Sunset skiing returns to Aspen Mountain Mar. 31 allowing guests to ski Aspen Mountain past normal operating hours. The Silver Queen Gondola and the Ajax Express will run until 6 p.m. and the Sundeck will host a party under the stars until 9:30 p.m. complete with a DJ, drink specials and a dance party.

Banked Slalom
Apr. 1
Snowmass
The fourth annual Aspen Snowmass Banked Slalom Snowboard Race will take place in Snowmass Apr. 1. Join or watch as the local snowboarding community gathers for a day of fast-turning and friendly competition. After last year’s “longest banked slalom course ever,” expectations are high for this year’s event. All participants are invited to join in a community course build day, Thursday, Mar. 30. Course build workers will receive preferred course access, design input opportunities, lunch and a special gift. Entry fee is $30 and advance registration is required. Registration will open Mar. 1.

Apr. 1
Crested Butte to Aspen
This 40-mile backcountry ski race spans across an old mail route from the 1880's that connects the towns of Aspen and Crested Butte. The race begins at midnight in Crested Butte and climbs more than 7,800 vertical feet before the extreme endurance event comes to an end in Aspen. In order to maintain safety, the race is done in teams of two and all racers must have the mandatory gear in order to compete. The Elk Mountain Grand Traverse has been a staple event since 1998 and truly tests athlete’s mental and physical toughness.

Bacon Appreciation Day
Apr. 2
Buttermilk
In celebration of Buttermilk’s closing day, the mountain hosts an annual Bacon Appreciation Day featuring a schedule of all things bacon including bacon waffles at the summit in the morning, bacon samplers around the mountain throughout the day, kid’s games in the base area and a bacon and beer happy hour at Bumps restaurant. A cost is associated with the lunches and happy hour, but all other bacon items are free while supplies last.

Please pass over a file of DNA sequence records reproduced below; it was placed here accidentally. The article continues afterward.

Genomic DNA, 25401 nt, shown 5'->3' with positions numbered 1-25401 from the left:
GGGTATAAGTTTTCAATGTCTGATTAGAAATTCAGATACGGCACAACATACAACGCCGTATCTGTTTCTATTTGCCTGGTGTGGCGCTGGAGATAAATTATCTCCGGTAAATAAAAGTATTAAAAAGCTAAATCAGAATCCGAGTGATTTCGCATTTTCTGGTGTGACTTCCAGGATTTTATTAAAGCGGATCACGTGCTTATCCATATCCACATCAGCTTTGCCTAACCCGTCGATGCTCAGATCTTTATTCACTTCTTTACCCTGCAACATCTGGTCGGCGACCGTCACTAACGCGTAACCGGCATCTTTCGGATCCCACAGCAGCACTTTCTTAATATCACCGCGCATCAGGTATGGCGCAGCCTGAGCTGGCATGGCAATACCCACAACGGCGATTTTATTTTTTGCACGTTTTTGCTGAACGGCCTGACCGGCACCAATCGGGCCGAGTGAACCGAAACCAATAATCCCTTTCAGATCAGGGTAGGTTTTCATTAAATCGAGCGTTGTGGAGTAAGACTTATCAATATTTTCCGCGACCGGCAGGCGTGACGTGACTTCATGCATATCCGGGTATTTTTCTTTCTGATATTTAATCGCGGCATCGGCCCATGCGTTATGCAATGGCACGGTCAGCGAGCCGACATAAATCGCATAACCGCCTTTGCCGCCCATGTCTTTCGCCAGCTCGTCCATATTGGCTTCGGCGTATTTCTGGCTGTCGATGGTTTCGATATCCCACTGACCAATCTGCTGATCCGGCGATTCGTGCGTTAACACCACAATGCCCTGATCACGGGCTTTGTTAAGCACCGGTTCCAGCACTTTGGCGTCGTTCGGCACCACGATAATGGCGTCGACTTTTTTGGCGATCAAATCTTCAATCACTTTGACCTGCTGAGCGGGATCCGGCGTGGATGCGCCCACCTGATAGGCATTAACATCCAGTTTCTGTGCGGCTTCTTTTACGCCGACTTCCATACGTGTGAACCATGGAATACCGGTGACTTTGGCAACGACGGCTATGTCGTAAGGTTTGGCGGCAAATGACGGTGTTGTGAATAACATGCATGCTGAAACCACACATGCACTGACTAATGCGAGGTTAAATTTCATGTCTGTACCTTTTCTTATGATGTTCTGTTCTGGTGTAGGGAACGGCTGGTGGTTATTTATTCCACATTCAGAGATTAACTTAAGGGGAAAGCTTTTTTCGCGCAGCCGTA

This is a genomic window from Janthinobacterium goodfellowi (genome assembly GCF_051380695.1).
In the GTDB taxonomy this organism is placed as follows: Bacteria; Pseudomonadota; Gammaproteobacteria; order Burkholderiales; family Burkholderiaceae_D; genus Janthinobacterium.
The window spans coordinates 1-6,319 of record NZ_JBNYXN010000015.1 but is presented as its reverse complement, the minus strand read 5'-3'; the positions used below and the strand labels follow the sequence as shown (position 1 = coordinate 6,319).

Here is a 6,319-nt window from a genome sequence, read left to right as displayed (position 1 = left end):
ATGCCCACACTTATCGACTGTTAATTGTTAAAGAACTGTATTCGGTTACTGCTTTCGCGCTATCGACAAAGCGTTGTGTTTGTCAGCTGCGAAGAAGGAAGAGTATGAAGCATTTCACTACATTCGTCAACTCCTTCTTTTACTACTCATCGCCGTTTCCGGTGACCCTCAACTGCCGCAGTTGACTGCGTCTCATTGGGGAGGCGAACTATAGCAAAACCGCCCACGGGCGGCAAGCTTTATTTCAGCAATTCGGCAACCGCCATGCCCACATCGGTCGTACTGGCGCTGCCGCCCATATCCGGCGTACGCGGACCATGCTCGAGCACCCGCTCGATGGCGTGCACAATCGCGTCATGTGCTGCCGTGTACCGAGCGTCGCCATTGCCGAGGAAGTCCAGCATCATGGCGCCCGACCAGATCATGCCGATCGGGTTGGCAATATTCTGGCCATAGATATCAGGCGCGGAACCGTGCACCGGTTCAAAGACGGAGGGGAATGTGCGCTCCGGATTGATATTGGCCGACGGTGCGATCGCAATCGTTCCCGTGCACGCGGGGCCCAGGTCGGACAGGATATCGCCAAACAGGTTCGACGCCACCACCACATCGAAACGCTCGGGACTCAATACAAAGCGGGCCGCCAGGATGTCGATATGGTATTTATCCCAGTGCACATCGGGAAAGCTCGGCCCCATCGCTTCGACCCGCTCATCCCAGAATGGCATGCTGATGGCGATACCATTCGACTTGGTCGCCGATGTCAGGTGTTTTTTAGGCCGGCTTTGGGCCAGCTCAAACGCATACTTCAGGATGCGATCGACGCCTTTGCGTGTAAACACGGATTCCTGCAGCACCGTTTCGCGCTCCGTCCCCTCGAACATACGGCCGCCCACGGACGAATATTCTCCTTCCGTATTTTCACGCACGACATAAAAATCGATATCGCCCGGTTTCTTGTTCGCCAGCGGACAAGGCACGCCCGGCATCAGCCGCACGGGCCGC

In conjunction with Bacon Appreciation Day, Buttermilk will also host an uphilling event called ‘Fueled by Bacon Sizzle Up’ that will begin at 8 a.m. at the base (registration day-of starting at 7 a.m. at the base of Buttermilk) and end the Cliffhouse. Prizes will be awarded for the Best Costume, the Center Cut (person who is in the middle of the pack) and for the fastest family, with additional prizes raffled off as well. Bacon will be available at the base and finish line and bacon waffles will be served at the Cliffhouse. Cost is $15 for individuals and $40 for a family of four.

Smith Optics Grudge Match
Apr. 2
Buttermilk
The Smith Optics Grudge Match is a snowboard only rail jam event that will take place Apr. 2 at Buttermilk Mountain. Featuring a head-to-head bracket style snowboard competition, the winner will take home $1,000 in cash and a pair of Smith I/O goggles. The event will also include food and drinks specials as well as a DJ playing in the Bumps Restaurant patio area. Registration for the rail jam is free. Call (970) 925-9373 for more information.

Apr. 8
Snowmass
Taking place in the Snowmass Base Village, the Main Squeeze will take to the stage at 4 p.m. Saturday, Apr. 8. The Main Squeeze is an energetic five-piece band that blends funk, soul and rock n’ roll. With roots in Bloomington, Indiana’s vibrant live music scene, since their inception, The Main Squeeze has amassed a remarkably loyal and rapidly growing national fan base. They’ve graced the stages at some of the country’s biggest festivals, including Bonnaroo, Electric Forest, Phases of the Moon and Gathering of The Vibes.

Schneetag
Apr. 9
Aspen Highlands
Taking place Sunday, Apr. 9 at the bottom of Aspen Highlands, the ninth annual Schneetag (pronounced Sch-knee Tog) invites teams of four to create a craft they will pilot down a slope and attempt to float across a 20 by 50 foot pond. Schneetag is the German word for "snow day." Put simply, it translates to "daredevils willing to propel themselves down a hill, over a jump and across a pond on a craft they built themselves." Each team will present a theme and perform a skit before they descend. Entry is free, but pre-registration online is required. The competition starts at 1:30 p.m.

Spring event sponsors include Bud Light, GoPro, Audi, Helly Hansen, Coca Cola, Noosa Yogurt, Lavazza, Perky Jerky, Alchemy, Snowmass Tourism, Belly Up Aspen, Smith, Clif Bar and Head.


For more information about Aspen Snowmass, visit www.aspensnowmass.com or call (800) 525-6200. Follow Aspen Snowmass @aspensnowmass on Twitter and Instagram, @Aspen_Snowmass on Snapchat, or at www.facebook.com/aspensnowmass.